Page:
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Re: primary and secondary ip addresses

To: Andrea G Forte <andreaf@xxxxxxxxxxxxxxx>
Subject: Re: primary and secondary ip addresses
From: Henrik Nordstrom <hno@xxxxxxxxxxxxxxx>
Date: Fri, 17 Dec 2004 16:27:24 +0100 (CET)
Cc: Hasso Tepper <hasso@xxxxxxxxx>, Harald Welte <laforge@xxxxxxxxxxxx>, Neil Horman <nhorman@xxxxxxxxxx>, linux-net@xxxxxxxxxxxxxxx, netdev@xxxxxxxxxxx
In-reply-to: <41C2F6E5.5010607@xxxxxxxxxxxxxxx>
References: <41912F7A.6000408@xxxxxxxxxx> <200412161153.51251.hasso@xxxxxxxxx> <Pine.LNX.4.61.0412161103320.30452@xxxxxxxxxxxxxxxxxxxxx> <200412161302.42357.hasso@xxxxxxxxx> <41C2F6E5.5010607@xxxxxxxxxxxxxxx>
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On Fri, 17 Dec 2004, Andrea G Forte wrote:

Yes, using the same concept used in Junos would make things much easier. On top of this, when I change the primary IP, it takes about 500ms to see the change applied which is critical for real time applications. Using more than one primary IP would solve this as well.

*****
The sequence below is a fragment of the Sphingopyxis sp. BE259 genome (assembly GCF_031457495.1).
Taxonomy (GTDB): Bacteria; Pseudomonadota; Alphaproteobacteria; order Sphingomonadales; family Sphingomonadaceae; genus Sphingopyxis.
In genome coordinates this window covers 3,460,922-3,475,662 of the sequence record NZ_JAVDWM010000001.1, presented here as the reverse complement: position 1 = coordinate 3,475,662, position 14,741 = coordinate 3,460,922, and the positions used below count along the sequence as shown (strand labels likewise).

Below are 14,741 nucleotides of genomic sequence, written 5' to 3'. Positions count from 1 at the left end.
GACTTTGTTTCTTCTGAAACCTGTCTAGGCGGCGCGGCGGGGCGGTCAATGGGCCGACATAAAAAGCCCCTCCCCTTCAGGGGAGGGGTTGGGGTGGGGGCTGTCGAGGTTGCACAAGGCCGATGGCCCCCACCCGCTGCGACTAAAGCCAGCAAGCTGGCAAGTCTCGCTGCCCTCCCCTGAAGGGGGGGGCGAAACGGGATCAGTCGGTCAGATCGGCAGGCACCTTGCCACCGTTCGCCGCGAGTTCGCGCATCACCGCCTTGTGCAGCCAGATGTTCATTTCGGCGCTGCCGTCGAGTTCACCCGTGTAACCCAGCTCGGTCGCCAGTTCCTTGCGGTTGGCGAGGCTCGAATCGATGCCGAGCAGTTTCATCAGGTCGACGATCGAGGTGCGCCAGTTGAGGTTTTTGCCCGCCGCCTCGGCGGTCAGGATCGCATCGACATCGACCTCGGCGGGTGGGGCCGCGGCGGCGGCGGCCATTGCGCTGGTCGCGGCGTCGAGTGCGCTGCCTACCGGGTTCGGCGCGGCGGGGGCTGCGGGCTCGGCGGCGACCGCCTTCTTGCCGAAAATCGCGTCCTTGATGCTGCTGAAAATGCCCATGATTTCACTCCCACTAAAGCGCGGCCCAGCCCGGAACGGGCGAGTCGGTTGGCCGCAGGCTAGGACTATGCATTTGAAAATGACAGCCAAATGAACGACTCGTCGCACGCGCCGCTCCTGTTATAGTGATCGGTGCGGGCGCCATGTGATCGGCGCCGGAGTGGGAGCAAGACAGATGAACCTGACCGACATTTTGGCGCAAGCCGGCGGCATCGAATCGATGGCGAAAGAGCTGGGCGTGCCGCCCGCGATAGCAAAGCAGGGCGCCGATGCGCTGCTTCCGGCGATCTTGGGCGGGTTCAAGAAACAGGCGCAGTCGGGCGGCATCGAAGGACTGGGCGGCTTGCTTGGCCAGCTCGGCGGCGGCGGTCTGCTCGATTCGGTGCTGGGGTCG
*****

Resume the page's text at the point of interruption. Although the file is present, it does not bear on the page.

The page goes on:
Also it seems that if I have a primary address and a secondary one (alias), even though I make the primary address invalid (trying to force the kernel to use the secondary first), the kernel still tries the primary first regardless of its validity (I set the primary IP to

Which source IP is used by the kernel is determined primary by your routing tables.

The requirements for an IP address to be allowed to be used in the routing table is that the IP address does exists on any of your interfaces, either as primary or secondary.

When you add/delete a primary address to a interface the kernel automatically adds/deletes routes accordingly, including source IP address selection.

If the routing table does not have information about which source IP address to use for this traffic then the kernel searches the interface for a valid primary address.


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